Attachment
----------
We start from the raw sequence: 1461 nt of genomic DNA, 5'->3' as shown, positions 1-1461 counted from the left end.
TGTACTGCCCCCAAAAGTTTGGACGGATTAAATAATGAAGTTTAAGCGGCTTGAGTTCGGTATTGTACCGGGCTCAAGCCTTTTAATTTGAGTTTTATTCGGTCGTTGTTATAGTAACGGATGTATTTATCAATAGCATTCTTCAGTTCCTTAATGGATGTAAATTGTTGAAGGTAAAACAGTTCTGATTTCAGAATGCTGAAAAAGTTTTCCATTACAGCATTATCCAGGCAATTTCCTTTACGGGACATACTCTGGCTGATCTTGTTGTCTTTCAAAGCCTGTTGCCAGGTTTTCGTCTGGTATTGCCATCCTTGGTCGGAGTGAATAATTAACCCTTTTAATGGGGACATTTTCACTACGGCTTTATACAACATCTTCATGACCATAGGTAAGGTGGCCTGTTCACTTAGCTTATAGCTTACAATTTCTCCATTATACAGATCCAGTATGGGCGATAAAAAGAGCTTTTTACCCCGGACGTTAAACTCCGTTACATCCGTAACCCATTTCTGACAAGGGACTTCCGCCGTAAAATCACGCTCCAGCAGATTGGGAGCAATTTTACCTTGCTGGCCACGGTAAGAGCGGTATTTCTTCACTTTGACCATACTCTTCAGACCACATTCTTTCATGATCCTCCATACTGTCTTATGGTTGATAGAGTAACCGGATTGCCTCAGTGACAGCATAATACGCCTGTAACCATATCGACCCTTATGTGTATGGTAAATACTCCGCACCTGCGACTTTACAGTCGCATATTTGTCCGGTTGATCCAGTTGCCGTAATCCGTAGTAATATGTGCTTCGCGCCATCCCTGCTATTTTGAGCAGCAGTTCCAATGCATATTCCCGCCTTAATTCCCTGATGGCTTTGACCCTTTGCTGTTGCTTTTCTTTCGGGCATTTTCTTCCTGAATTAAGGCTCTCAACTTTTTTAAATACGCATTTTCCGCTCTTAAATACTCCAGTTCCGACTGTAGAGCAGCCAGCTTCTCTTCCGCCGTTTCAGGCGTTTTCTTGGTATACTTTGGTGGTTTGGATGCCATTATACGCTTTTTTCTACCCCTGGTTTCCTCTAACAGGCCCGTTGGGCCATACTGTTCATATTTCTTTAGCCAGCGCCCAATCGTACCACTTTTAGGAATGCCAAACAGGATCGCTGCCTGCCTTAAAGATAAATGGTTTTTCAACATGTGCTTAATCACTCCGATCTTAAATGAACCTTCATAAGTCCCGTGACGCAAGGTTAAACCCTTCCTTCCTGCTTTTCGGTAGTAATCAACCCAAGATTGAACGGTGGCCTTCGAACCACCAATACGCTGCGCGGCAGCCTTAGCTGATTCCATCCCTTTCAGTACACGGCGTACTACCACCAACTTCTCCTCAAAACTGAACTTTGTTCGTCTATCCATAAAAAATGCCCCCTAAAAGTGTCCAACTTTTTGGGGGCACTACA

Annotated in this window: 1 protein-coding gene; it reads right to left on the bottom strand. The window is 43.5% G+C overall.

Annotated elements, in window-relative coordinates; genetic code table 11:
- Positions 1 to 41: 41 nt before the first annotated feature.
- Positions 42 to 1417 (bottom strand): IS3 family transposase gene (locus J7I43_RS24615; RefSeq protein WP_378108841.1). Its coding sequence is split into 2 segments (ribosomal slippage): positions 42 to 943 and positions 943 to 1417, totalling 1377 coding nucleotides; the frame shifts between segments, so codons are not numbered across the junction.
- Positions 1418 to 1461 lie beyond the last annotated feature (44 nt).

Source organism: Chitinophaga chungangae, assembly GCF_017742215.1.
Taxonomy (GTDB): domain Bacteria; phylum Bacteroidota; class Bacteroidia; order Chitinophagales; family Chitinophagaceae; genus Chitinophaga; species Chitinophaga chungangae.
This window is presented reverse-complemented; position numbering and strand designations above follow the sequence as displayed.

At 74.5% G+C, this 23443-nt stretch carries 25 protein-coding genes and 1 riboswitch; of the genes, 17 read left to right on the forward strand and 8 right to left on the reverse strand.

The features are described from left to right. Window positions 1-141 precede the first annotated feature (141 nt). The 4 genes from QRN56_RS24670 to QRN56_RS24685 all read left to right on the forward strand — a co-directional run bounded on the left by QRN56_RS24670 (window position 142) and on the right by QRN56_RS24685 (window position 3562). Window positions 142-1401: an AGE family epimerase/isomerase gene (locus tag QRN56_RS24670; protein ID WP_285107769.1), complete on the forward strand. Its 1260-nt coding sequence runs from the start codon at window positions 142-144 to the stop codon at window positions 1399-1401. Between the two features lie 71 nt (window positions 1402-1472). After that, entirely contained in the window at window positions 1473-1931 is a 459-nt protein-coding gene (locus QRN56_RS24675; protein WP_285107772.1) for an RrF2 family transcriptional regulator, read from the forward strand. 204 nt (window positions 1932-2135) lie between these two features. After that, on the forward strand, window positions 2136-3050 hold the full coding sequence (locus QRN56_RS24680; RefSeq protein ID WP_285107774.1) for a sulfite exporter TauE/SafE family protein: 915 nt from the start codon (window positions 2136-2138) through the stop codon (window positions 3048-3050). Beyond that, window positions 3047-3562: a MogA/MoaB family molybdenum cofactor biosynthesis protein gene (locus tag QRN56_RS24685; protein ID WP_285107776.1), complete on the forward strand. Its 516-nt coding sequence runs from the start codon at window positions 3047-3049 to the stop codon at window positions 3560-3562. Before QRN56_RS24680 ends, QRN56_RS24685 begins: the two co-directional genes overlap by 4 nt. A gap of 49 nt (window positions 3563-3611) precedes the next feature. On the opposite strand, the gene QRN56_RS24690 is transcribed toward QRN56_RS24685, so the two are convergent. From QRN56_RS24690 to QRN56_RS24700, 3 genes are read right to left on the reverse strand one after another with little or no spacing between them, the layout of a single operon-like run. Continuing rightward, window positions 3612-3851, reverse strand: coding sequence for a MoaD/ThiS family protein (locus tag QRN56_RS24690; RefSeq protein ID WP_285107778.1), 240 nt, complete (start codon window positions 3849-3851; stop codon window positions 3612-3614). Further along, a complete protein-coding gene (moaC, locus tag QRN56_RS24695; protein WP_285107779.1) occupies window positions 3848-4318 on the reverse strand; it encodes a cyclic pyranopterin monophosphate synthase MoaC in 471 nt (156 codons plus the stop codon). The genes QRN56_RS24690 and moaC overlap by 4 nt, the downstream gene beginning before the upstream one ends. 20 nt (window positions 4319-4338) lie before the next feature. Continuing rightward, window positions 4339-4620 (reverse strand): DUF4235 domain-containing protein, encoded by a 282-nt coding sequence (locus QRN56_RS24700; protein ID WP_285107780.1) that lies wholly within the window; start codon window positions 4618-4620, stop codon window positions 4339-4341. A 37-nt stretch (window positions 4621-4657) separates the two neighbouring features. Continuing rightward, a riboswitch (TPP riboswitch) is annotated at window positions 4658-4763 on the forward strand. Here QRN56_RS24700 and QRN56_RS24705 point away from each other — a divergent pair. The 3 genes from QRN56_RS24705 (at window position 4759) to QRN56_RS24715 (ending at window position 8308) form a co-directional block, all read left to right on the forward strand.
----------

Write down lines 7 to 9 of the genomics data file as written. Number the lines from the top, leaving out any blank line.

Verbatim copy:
- Positions 1418 to 1461 lie beyond the last annotated feature (44 nt).

Source organism: Chitinophaga chungangae, assembly GCF_017742215.1.
Taxonomy (GTDB): domain Bacteria; phylum Bacteroidota; class Bacteroidia; order Chitinophagales; family Chitinophagaceae; genus Chitinophaga; species Chitinophaga chungangae.